This month at Allergic to Salad we are all about hyper-local produce, especially apples ???. October falls in prime apple season here in New York, so the time is now if you’re looking to get your hands on the juiciest and most flavorful apples of the year. Plus, not only are seasonal local apples delicious; they are also good for the environment.
As this past week also coincided with Rosh Hashanah, we introduced two recipes featuring the holiday’s quintessential pairing of apples with honey. Unsurprisingly, the recipes were well received in our classrooms.
At West End Secondary School, Allergic to Salad educator McKenzie’s students whipped up Apple Blintzes. “After reviewing what we did two weeks ago, I asked about Rosh Hashanah, apples, and honey. The kids already knew so much about this and I had them share what they knew. Then I split the class into two groups, handed out recipes and had them begin. The apple filling group worked really well together and had great knife skills.”
Students at I.S. 187 also got a chance to hone their knife skills this week. Erica told us, “the students practiced chopping and dicing apples. We made our crepe batter while the apple jam was cooking. While a few students got a chance to flip a crepe, everybody else wrote the recipes down.”
Erica’s class at I.S. 187 delved deeper into the science behind the fruit filling. “We then had a discussion reviewing pectin’s involvement with jam making and bee’s role in pollination. We also talked about how honey is made and how we can support the bees. The crepes were then assembled with a drizzle of honey!” Taylor’s class at Spruce Street also discussed the role bees and pollinators played in bringing this dish to their plates. “We had a nice discussion about pollination and the kids were great this class about cleaning up after themselves.”
- 3 large tart apples peeled, cored, and finely chopped
- ¼ cup water
- ¼ cup light brown sugar
- 1 teaspoon cinnamon
- 1 cup water
- 5 tablespoons olive oil or melted butter
- ½ teaspoon salt
- 1½ cups all-purpose flour
- olive oil, for cooking
In a large saucepan, combine apples, water, light brown sugar, and cinnamon. Let simmer over low heat for 15 minutes or until apples are tender. Set mixture aside to cool, while crepes are cooking.
Combine crepe ingredients in a mixing bowl. Whisk until smooth. Really have the kids whisk out those lumps! Heat a skillet lightly coated with olive oil to medium high heat. Add a 1/4-cup scoop of batter and tilt the pan to coat the bottom evenly. Cook 2-3 minutes until light.
Plate crepe, put a small scoop of apples in crepe and roll up -- fold up bottom, tuck in sides and complete “burrito” roll. Enjoy plain or with a drizzle of honey/ jam.
That is one tasty-looking apple blintz; thank you students and bees ?
Sticking to the theme of apples and honey, Anna’s class at City Knoll tried their hand at seasonal baking. “We made Apple Honey Muffins and talked about breeding of different apples and pollination. It went well and seemed to be students’ favorite recipe so far.”
Kelly’s class at Yorkville experienced similar success with this week’s apple and honey theme. “Everyone did a great job following the recipe and was very proactive in cooking. The kids loved this dish. They all wanted the recipe to go home with!”
Apple Honey Muffins
- 1 1/4 cup whole wheat flour
- 1 1/2 tsp baking powder
- 2 tps ground cinnamon
- 1/2 tsp ground ginger
- Pinch ground nutmeg
- 1/2 tsp baking soda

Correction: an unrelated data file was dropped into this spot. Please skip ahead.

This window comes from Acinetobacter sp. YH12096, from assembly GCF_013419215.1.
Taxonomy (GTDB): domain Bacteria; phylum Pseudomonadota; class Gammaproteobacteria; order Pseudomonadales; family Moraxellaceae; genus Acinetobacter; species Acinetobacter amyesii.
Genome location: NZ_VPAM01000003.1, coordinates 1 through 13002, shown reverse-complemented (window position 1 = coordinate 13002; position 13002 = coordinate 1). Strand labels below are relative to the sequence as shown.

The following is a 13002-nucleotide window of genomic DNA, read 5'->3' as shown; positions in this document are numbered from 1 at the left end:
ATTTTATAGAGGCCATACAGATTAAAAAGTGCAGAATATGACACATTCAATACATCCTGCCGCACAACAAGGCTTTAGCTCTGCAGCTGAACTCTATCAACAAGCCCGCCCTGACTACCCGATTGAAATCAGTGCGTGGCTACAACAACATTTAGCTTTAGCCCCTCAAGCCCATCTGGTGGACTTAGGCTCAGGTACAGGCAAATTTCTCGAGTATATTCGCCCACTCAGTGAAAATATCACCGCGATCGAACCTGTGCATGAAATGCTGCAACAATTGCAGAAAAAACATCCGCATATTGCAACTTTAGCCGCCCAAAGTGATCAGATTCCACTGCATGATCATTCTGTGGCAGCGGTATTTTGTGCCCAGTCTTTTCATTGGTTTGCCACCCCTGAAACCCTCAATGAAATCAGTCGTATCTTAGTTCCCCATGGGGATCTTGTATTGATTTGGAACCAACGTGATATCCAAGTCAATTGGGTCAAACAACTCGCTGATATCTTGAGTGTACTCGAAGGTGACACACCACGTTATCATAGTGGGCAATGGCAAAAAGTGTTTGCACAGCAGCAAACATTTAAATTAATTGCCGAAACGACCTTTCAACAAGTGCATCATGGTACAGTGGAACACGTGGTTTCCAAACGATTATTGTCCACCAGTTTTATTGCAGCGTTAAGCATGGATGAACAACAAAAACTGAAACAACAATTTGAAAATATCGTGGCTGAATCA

- 1/2 tsp salt
- 1/2 cup oats
- 1/3 cup melted coconut oil
- 1/2 cup honey
- 2 eggs, at room temperature
- 1 cup + 2 tablespoons plain Greek yogurt (preferably full-fat or 2%)
- 1 tsp vanilla extract
- 1 cup grated apple
- 1 cup diced apple (¼-inch cubes)
Preheat the oven to 425 degrees. Grease a muffin tin with coconut oil, or line with parchment liners. Set aside.
In a large mixing bowl, sift the flour, baking powder, cinnamon, ginger, nutmeg, baking soda, and salt. Stir, then fold in the oats. Set aside.
In a medium mixing bowl, whisk together the melted coconut oil, honey, eggs, Greek yogurt, and vanilla. Fold into the dry ingredients until just combined, then add the grated and diced apple. Do not overmix!
Divide the batter evenly between the slots in the muffin tin. Bake until golden-brown and a toothpick comes out clean, about 12-15 minutes. Keep a close eye, since honey causes baked goods to brown more quickly than usual.
In addition to this week’s recipes starring apple and honey, Anna started off her semester at P.S. 110Q with the honey and butter recipes from Week 1.
“All the classes went well and the kids were AMAZED at the fact that they created butter. I’ve literally never seen more excitement in any of my students eyes. It was so rewarding. We spread butter and jam on graham crackers and everyone requested seconds. We introduced liquids (milk) and soft solids (butter) which is an advanced topic but they all seemed to get the idea of how the liquid milk transformed and also changed color. We talked about how 10,000 years ago there were no supermarkets so people had to make their own butter from cows. We introduced very basic knife skills and the kids each cut grapes for the jam. We talked about how will be culinary explorers in the next few weeks and explore different countries and their foods without even leaving our seats. We talked about how we will also be scientists since we will conduct “experiments” with our recipes to create amazing healthy foods (I.e. butter). We also discussed how we will be creative artists on the sense that we will have to mix the right scents, tastes and colored foods to create foods that are aromatic, visually appealing and delicious!”
At the end of class, Anna asked her students her to rate the recipe on a scale of 1-10. The answer? “INFINITY!” That sounds pretty good to us.
We hope your week is filled with tasty seasonal apples – see you next week!
Team Allergic to Salad